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Implicit Sexual Cognitions in Women with Ambiphilic Sexual Attractions: A Comparison to Androphilic and Gynephilic Women
Archives of Sexual Behavior
Swansea University Author: Nicola Gray
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Previous research using indirect cognitive measures (sometimes referred to as implicit measures) of sexual attraction have shown that women who are attracted to men (androphilic women) show category non-specific responses, whereas those who are attracted to women (gynephilic) show a category-specifi...
|Archives of Sexual Behavior
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Previous research using indirect cognitive measures (sometimes referred to as implicit measures) of sexual attraction have shown that women who are attracted to men (androphilic women) show category non-specific responses, whereas those who are attracted to women (gynephilic) show a category-specific bias to women. The purpose of the present study was to examine whether women who explicitly report approximately equal attraction to men and women (ambiphilic) would show similar non-category specific attraction at this implicit level or whether their responses would be more similar to those of gynephilic women. An implicit association task and a priming task were given to 169 women alongside measures of their self-labelled sexual orientation and an explicit measure of their sexual attraction to men and women. The results replicated previous findings of little bias towards either gender in androphilic women and of a strong bias towards females in gynephilic women. The ambiphilic women also showed a strong bias towards females. The findings clearly show that early automatic associations to sex are biased towards females in ambiphilic women and are not consistent with their explicit statements of preference.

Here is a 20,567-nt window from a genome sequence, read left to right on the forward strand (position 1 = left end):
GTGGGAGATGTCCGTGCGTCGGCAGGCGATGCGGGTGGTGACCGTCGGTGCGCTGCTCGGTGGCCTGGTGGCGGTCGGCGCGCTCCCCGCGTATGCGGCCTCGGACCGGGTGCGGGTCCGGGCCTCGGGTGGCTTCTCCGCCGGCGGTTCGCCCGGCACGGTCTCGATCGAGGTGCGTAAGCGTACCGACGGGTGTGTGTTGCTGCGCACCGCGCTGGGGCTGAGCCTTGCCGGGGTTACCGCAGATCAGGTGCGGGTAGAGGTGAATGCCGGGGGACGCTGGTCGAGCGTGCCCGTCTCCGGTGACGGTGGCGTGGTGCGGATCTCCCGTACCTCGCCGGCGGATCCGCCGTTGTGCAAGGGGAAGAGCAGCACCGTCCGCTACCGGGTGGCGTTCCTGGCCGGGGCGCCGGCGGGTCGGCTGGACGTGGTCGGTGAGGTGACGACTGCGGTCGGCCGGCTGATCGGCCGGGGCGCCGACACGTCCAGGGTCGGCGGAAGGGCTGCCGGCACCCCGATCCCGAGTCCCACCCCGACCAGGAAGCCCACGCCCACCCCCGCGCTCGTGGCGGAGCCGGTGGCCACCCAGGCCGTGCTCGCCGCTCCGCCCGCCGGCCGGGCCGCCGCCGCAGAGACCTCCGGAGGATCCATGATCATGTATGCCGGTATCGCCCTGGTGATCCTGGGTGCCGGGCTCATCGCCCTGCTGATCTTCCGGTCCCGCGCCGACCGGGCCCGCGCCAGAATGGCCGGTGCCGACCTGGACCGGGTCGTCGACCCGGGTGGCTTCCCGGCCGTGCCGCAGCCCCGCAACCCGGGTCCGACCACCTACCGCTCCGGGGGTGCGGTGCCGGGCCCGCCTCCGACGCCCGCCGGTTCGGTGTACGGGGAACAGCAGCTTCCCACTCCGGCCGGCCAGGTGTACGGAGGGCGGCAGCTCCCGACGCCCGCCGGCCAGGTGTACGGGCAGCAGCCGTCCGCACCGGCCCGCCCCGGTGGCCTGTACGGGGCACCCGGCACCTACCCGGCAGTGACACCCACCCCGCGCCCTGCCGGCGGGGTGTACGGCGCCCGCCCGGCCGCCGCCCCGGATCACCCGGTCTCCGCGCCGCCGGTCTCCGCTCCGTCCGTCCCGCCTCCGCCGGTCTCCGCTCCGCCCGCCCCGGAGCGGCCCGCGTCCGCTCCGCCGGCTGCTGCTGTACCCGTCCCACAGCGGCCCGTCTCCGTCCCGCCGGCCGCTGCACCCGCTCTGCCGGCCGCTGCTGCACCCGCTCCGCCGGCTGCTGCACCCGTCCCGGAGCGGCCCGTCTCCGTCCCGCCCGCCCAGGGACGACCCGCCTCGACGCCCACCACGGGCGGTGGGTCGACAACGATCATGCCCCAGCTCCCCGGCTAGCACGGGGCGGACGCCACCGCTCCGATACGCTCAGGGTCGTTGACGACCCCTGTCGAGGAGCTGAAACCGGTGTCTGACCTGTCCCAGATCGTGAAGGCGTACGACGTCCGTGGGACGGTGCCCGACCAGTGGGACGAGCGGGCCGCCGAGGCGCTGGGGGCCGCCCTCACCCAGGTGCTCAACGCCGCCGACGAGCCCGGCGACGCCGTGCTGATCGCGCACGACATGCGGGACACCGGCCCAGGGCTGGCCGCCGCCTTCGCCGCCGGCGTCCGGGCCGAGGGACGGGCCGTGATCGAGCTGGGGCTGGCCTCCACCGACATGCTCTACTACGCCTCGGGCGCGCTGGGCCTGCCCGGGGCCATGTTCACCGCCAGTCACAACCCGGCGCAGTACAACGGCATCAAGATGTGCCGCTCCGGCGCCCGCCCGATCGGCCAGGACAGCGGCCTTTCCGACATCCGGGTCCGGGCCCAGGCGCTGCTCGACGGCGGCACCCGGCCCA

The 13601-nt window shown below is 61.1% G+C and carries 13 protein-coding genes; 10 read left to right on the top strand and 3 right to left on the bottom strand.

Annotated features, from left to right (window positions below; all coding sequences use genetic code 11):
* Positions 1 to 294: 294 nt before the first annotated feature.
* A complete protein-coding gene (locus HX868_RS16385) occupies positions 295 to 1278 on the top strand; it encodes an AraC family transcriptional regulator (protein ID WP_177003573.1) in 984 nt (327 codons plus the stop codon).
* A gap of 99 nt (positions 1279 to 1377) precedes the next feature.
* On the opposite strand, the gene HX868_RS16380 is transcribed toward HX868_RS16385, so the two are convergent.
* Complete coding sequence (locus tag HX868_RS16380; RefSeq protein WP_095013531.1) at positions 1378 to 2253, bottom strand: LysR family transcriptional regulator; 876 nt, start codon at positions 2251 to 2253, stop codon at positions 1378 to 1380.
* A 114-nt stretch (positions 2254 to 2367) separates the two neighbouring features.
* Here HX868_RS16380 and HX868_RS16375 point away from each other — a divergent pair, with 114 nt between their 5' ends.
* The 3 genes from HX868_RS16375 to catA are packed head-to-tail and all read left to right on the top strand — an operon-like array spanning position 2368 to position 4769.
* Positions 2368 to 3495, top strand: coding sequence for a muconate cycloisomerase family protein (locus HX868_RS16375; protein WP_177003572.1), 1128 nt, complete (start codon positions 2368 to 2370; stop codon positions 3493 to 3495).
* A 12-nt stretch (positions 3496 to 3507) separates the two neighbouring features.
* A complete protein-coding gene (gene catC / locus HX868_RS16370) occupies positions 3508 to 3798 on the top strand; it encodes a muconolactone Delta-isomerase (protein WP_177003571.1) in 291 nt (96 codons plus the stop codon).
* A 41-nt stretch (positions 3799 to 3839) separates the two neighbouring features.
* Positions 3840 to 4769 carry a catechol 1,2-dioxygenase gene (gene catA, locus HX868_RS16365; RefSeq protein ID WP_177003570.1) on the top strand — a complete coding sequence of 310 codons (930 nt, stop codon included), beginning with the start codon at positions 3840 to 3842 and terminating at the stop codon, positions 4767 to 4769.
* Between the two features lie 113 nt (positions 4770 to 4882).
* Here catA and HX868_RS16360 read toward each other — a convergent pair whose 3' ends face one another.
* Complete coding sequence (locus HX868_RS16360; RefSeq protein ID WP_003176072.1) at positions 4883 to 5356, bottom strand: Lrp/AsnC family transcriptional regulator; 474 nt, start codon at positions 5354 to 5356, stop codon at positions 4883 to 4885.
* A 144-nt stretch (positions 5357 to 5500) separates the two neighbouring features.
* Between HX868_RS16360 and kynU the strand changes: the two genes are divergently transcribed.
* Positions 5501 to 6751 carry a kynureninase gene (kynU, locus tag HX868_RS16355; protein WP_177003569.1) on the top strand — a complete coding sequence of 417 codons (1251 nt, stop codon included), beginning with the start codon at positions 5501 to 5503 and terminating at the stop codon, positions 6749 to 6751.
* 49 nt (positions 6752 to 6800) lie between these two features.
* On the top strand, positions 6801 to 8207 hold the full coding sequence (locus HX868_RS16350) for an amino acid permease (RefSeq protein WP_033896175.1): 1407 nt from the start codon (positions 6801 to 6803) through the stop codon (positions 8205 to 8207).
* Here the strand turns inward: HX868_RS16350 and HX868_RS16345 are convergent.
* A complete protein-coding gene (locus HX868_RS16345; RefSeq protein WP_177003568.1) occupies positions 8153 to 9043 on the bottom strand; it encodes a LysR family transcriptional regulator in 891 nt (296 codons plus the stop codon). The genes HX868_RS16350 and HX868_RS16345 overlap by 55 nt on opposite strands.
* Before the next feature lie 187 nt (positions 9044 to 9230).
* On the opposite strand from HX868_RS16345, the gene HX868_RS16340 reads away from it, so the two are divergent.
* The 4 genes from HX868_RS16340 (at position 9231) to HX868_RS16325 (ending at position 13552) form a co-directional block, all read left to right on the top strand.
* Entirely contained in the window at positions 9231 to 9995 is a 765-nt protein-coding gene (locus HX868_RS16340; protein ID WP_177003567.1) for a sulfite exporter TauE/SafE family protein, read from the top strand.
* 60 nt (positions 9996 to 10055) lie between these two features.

Ambiphilia, Androphilia, Bisexual, Gynephilia, Implicit Association Test, Sexual orientation
Faculty of Medicine, Health and Life Sciences
This work was funded by the American Institute of Bisexuality.